Is life one big journey? Or is life a lot of smaller journeys?
Whatever way you look at it, your journey belongs to you. And the same should be said of your coursework.
Whether you see your assignments as a long journey, or a range of shorter journeys brought together, the finished piece should also take the reader on a journey.
The journey analogy helps to show that while introductions are different to conclusions, the two still need to be related to make the most of the adventure.
An introduction is an invitation for the reader to come on a journey with you.
You outline where you’re headed and why you’ve decided to take this path. You may even suggest a couple of stop off points along the way so the reader is ready to take some mental photographs of the best views.
A conclusion allows you to sum up what you’ve explored and how you feel about it.
Now is your chance to evaluate the situation, discuss the destination you’ve chosen, and allow readers to either go home or press on and explore further.
Views are subjective.
Not everyone likes looking out to sea. Some are more interested in mountains before them.
Your introduction won’t suggest that the sea is better than the mountains. Your conclusion won’t suggest that you’ve proved how mountain-loving idiots are just plain wrong.
Your introduction will point out the amazing range of views to be had and that you’re about to explore some of them. Your conclusion will point out why, given the adventure you’ve just had, you feel the sea is pretty darn awesome and why it may give mountains a run for their money.
Map our the journey clearly
Make sure your introduction and conclusion are headed in the same direction. The last thing you want is to tell everyone that you’re about to take a journey to the sea and send everyone off to the mountains instead. It’ll only end in tears and confusion.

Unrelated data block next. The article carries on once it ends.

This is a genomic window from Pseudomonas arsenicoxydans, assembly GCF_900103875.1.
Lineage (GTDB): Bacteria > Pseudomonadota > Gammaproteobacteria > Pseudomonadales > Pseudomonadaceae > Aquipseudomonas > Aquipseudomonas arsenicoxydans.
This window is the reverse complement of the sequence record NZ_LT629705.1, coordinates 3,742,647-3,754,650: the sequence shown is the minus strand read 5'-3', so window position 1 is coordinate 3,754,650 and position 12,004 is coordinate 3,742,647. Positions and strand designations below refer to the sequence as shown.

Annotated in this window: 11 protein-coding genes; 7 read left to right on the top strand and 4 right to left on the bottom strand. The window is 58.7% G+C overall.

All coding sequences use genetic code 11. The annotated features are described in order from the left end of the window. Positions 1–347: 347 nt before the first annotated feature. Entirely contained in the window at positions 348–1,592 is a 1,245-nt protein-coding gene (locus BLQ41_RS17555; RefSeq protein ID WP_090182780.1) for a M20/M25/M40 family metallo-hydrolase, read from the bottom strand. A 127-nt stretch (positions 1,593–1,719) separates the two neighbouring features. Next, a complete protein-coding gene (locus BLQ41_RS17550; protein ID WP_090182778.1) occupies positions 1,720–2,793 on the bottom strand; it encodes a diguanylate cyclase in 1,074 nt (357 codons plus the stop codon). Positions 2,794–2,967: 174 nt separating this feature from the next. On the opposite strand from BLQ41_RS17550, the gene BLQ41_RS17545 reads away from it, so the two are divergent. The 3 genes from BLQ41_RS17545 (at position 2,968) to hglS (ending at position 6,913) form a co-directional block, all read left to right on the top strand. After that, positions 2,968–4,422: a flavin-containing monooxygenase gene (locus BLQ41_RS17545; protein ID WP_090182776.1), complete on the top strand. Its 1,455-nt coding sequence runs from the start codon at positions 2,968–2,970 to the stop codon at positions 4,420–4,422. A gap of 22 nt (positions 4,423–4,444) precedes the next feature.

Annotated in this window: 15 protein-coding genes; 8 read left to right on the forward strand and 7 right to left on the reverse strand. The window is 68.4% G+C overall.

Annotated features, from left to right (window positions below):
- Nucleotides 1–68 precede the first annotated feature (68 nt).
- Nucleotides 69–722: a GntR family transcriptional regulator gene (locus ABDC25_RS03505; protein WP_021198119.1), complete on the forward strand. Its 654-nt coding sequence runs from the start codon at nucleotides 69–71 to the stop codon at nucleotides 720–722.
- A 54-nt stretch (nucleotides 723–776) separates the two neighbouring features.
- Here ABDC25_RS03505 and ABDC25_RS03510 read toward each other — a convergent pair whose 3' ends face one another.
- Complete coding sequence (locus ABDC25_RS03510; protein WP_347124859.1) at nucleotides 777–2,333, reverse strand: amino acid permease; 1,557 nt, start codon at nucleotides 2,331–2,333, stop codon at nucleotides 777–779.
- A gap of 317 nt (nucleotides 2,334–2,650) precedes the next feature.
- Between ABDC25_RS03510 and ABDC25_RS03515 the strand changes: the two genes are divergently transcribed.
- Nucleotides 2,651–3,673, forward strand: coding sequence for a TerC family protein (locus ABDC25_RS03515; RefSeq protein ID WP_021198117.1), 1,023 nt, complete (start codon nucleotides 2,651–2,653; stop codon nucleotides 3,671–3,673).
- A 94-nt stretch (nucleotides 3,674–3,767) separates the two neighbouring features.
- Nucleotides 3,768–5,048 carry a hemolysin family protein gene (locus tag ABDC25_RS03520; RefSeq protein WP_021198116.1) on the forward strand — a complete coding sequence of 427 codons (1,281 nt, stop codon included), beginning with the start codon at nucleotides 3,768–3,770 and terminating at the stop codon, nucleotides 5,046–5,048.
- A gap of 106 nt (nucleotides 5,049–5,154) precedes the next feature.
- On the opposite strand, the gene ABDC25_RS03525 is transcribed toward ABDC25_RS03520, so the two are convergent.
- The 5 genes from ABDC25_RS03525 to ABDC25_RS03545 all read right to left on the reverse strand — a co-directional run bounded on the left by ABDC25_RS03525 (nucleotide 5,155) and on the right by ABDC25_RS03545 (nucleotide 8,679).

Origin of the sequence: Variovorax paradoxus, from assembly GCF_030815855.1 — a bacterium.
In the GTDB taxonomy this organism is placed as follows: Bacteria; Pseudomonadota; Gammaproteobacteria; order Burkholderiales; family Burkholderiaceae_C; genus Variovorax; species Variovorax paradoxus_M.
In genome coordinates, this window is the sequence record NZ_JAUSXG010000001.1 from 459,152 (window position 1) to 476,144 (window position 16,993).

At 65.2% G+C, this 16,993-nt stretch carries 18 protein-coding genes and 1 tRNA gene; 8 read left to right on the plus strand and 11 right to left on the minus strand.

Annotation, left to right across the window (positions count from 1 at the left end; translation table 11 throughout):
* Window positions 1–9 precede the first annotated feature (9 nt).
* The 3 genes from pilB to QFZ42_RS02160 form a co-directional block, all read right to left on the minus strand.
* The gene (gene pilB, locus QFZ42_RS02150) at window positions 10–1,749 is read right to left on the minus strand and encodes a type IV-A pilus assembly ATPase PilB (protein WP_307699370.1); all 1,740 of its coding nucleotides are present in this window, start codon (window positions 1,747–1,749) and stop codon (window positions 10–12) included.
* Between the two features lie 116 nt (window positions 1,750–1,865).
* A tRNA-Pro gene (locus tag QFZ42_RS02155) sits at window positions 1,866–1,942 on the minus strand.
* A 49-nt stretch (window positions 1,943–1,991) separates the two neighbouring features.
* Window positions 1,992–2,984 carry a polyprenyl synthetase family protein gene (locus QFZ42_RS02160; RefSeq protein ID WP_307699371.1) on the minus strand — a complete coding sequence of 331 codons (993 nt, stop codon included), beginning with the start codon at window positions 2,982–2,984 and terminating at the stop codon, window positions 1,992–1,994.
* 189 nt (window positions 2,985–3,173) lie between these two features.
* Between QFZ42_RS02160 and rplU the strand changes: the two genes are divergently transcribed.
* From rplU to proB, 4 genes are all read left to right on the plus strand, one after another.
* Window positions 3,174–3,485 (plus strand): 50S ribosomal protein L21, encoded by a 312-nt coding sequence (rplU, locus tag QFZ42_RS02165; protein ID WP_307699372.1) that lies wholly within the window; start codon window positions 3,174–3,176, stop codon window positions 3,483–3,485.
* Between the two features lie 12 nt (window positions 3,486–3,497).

Don’t be afraid to make the journey your own
“The system is that there is no system. That doesn’t mean we don’t have process.” – Steve Jobs [Source]
Creating your own journey doesn’t have to exclude others from understanding the relevance of the path you have travelled. Neither does it mean you’ll ignore everyone else along the way. If Jobs had done either of these things, Apple and its products wouldn’t have enjoyed the success they have.
“Remembering that you are going to die is the best way I know to avoid the trap of thinking you have something to lose. You are already naked. There is no reason not to follow your heart.” – Steve Jobs [2005 Stanford Commencement Address]
Journeys aren’t just for essays. I hope every journey you take is special. You can make each and every pathway your own. You don’t need to be another Steve Jobs or another anyone else. You need to be YOU.
As Jobs said, “Your time is limited, so don’t waste it living someone else’s life”.